Fukuyama also has harsh words to say about the Bush administration's now-infamous September 2002 "National Security Strategy" report that asserted the policy of preemptive war. "Even talking about such a strategy, as we did in the National Security Strategy document, will tend to promote opposing coalitions and resistance to U.S. policies ... It is hard to see why we would want to put ourselves in this position. It is hardly an advantageous position from which to launch an idealistic Wilsonian crusade to reshape the Middle East."
Meanwhile, Krauthammer is preparing a counterblast at Fukuyama -- "breathtakingly incoherent," he has called him --for the next issue of the National Interest.
This neocon food fight is embarrassing enough for Bush, Cheney and Wolfowitz. After all, their every other source of intellectual talent on foreign policy has been alienated or thrown overboard. After four years of leaks, humiliations and endless media criticism by leading neocon columnists, Powell and his deputy, Richard Armitage, plan to step down, even if Bush is reelected. The last remnants of the proud, moderate and bipartisan internationalists -- stretching from the time of Dwight Eisenhower and Thomas Dewey to Baker and Scowcroft -- will go with them. The neocons, both inside and outside the administration, are all Bush has left. But they are now openly turning on their greatest patron, trying to blame Bush for the bungles in Iraq.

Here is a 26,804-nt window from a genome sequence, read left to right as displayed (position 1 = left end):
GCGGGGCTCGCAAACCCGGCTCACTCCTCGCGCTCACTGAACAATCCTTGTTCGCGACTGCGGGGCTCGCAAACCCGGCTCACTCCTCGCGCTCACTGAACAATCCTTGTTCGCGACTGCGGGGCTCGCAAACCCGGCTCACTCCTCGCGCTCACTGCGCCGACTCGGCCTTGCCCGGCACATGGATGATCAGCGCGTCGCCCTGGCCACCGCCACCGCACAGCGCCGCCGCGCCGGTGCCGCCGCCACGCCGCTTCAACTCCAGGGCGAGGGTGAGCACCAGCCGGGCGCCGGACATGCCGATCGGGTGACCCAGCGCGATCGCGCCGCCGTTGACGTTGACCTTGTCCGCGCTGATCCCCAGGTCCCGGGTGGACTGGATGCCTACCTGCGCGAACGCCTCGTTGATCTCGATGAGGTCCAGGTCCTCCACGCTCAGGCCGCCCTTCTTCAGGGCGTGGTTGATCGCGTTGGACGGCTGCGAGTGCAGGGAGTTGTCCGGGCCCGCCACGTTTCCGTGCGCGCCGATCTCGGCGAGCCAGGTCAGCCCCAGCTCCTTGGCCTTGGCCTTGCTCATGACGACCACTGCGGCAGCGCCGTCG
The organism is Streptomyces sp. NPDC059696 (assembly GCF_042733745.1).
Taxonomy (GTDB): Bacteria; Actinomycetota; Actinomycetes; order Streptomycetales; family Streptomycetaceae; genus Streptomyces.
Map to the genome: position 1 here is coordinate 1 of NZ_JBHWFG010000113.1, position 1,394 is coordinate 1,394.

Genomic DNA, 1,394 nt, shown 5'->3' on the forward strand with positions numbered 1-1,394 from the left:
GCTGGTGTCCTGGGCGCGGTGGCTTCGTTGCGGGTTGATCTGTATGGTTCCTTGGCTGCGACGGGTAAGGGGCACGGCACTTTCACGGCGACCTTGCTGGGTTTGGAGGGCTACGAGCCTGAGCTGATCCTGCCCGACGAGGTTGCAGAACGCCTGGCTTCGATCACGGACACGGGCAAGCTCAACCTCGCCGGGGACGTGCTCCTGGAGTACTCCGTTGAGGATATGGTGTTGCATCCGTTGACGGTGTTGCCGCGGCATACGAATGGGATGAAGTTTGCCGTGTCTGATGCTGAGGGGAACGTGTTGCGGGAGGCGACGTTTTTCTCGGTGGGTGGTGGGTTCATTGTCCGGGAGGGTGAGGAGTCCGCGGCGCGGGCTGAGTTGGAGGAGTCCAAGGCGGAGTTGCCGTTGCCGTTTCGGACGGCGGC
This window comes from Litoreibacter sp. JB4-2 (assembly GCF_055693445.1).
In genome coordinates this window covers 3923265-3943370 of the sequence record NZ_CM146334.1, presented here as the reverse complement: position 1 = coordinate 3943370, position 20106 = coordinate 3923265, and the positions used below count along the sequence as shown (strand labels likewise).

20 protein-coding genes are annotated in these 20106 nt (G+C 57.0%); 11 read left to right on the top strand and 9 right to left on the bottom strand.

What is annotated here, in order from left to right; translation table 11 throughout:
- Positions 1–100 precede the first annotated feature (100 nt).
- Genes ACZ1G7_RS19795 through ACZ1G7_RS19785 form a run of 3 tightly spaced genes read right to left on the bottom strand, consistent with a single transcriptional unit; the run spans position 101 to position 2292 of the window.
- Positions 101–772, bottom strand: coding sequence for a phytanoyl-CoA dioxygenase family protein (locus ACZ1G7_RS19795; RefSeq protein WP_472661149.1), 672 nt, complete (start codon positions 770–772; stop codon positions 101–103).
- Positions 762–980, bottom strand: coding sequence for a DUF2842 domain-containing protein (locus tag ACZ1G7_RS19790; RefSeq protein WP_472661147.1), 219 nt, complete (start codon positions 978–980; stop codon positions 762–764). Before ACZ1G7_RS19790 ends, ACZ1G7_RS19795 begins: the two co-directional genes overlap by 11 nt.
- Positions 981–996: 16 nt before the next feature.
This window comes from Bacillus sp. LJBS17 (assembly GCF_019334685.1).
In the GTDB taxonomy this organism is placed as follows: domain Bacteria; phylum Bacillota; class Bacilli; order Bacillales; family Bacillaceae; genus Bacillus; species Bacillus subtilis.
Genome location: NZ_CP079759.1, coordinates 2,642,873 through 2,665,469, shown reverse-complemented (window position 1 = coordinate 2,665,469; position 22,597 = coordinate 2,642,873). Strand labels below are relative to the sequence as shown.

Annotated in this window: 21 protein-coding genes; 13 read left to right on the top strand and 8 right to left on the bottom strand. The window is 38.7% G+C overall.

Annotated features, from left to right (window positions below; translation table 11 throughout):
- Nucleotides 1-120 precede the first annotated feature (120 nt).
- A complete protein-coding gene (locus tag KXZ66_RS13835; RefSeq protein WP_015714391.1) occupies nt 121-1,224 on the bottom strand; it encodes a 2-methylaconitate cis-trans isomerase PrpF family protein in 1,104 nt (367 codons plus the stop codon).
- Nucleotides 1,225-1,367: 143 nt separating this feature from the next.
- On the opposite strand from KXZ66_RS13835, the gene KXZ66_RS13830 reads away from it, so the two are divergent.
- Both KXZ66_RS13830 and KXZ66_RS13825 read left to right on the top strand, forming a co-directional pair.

The neocons are acting as though they smell the sweet, sickly scent of defeat wafting over the Bush campaign. Indeed, they have already prepared what they imagine will be their lifeboat to escape its wreck and reclaim their political respectability. They recently thawed out, with the support of honorary chairmen Sen. Joe Lieberman, D-Conn., and Sen. Jon Kyl, R-Ariz., the old Committee for the Present Danger. Nothing better reflects the Jurassic antiquity of their conceptions. What worked to make them respectable and influential 30 or 40 years ago, in the last cycles of the Cold War, will now, they believe, make them the leaders of a united America against the global challenge of extreme, militant Islam.
The members of the new committee are the same hoary folks who were so eager to charge into Iraq in pursuit of those famous weapons of mass destruction that were never there in the first place: former House Speaker Newt Gingrich, a close buddy of former Pentagon advisor Richard Perle and Wolfowitz who sits on the Defense Policy Board; Jeane Kirkpatrick of -- where else? -- the American Enterprise Institute; and former CIA Director James Woolsey, who did so little to anticipate the rise of al-Qaida and drew payments as the lawyer for Chalabi's Iraqi National Congress.